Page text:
When it comes to fighting crime, body-worn cameras, facial recognition software and drones are just a few examples of how evolving technology is transforming the way the police operate.
Roads policing is a clear example of some of these new methods working at their best, and thanks to dash-cam technology, police are able to target more offenders than ever before.
But while technology is a vital tool when it comes to snaring and identifying offenders on our highways, showing them the error of their ways is an entirely different matter.
Persistent offenders who feel it necessary to get tanked up on booze before taking the wheel can be a hard bunch to get through to, as can those who repeatedly drive at high speeds, showing no care or consideration for their fellow road users.
It is no secret that many police chiefs believe that while fines, points and prison terms can act as a deterrent, the worst offenders will continue to act dangerously on the roads unless a different type of intervention is brought in.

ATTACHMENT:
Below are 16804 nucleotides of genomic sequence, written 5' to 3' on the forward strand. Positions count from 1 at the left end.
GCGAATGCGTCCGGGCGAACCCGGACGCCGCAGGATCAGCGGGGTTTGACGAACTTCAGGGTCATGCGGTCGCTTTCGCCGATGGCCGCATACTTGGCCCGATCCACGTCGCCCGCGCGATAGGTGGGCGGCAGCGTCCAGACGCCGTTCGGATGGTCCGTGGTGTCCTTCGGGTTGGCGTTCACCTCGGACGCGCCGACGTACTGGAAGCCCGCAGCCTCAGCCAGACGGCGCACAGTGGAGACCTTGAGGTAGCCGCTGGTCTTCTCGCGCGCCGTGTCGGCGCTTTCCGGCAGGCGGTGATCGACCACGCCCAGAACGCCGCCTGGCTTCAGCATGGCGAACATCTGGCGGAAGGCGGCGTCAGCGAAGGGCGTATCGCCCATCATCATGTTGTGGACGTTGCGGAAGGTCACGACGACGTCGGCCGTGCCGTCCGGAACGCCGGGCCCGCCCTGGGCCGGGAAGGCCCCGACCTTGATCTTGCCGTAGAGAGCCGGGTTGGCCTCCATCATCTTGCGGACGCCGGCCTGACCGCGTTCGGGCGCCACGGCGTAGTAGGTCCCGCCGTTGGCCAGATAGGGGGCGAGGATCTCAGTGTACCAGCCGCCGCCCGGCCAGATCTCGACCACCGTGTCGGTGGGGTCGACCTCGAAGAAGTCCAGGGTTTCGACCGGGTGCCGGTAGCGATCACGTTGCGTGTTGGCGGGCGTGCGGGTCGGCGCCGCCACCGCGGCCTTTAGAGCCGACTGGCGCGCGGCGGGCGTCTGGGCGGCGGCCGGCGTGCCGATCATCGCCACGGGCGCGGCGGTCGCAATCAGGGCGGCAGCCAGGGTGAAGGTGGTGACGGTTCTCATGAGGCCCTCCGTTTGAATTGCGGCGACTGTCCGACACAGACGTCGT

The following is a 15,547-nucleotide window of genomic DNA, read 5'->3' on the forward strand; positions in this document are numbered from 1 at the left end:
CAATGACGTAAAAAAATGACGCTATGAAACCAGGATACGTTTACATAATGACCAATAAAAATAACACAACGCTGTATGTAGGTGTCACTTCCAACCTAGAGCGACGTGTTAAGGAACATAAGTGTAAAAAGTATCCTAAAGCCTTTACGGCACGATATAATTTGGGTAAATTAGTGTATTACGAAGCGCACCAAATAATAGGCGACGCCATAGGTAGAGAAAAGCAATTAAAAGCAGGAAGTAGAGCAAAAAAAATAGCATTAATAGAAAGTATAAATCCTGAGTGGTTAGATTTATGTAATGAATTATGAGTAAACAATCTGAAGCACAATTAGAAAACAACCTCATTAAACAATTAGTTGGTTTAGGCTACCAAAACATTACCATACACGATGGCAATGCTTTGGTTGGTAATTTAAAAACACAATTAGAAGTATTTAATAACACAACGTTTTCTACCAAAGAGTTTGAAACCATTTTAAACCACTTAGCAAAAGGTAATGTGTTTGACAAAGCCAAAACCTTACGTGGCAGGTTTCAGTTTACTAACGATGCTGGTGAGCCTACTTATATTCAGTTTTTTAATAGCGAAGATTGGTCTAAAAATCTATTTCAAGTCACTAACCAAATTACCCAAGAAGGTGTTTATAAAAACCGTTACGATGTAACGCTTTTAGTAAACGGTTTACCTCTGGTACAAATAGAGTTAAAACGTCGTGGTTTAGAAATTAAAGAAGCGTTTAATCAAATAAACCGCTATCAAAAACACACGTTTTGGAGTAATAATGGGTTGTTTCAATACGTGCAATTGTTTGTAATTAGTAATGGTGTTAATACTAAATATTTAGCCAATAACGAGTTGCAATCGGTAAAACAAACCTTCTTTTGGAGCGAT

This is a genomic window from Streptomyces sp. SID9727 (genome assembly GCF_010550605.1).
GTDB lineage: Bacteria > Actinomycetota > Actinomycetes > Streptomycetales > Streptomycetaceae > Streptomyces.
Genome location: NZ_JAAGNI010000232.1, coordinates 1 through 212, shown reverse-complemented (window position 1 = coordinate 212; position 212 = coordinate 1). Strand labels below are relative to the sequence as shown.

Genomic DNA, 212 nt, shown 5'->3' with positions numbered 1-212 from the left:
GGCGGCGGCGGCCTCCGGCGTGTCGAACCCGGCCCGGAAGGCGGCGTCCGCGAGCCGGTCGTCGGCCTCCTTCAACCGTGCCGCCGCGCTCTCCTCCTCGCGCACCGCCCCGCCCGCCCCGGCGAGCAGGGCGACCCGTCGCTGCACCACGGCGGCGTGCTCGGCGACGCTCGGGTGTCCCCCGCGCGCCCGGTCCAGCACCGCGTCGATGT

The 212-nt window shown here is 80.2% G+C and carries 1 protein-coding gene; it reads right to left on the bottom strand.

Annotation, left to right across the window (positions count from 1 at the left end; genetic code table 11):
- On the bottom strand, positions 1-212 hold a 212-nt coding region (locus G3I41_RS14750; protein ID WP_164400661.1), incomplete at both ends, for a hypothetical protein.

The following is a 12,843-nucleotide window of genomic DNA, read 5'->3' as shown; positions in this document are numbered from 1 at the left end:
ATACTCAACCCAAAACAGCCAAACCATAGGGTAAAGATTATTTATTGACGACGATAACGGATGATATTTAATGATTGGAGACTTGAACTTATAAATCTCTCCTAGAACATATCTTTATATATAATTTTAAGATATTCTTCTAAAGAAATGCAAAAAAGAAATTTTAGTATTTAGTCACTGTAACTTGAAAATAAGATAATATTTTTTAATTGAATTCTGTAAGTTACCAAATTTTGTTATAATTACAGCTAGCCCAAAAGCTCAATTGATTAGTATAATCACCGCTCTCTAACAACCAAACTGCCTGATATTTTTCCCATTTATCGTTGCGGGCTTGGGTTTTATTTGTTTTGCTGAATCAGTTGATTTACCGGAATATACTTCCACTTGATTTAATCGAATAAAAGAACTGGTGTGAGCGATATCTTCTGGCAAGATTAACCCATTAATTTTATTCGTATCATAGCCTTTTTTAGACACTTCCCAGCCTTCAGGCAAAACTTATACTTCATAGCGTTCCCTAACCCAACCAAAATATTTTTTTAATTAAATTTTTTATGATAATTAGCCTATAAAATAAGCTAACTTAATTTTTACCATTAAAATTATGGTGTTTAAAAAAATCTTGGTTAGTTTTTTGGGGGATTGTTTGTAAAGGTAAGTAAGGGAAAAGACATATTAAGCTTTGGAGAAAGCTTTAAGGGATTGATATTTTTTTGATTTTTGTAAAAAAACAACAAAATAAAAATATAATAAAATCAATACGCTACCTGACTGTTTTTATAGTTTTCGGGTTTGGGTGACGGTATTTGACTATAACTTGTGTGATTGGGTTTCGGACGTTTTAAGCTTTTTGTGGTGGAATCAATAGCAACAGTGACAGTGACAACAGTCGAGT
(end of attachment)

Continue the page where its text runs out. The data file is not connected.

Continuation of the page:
With this in mind, West Mercia Police is to be commended for its pioneering rehabilitation course, which is aimed squarely at making the roads safer.
The idea is a fairly straightforward one. The scheme aims to identify drivers who are putting other road users at risk, and rather than just punish them, educate them about the potential impact of their actions.
Importantly, support is also on offer if they are struggling with other issues in their lives.
Critics may lambast the project as simply the latest effort from a namby-pamby police force to pander to crooks who really should be rotting away in a prison cell.
Yet the fact is that what has been done up to now simply has not worked.
Often when people are committing crime they have other issues going on in their lives that may be influencing their behaviour.
It will be interesting to see if this initiative has a positive impact, and if it does, other forces should seriously consider rolling it out.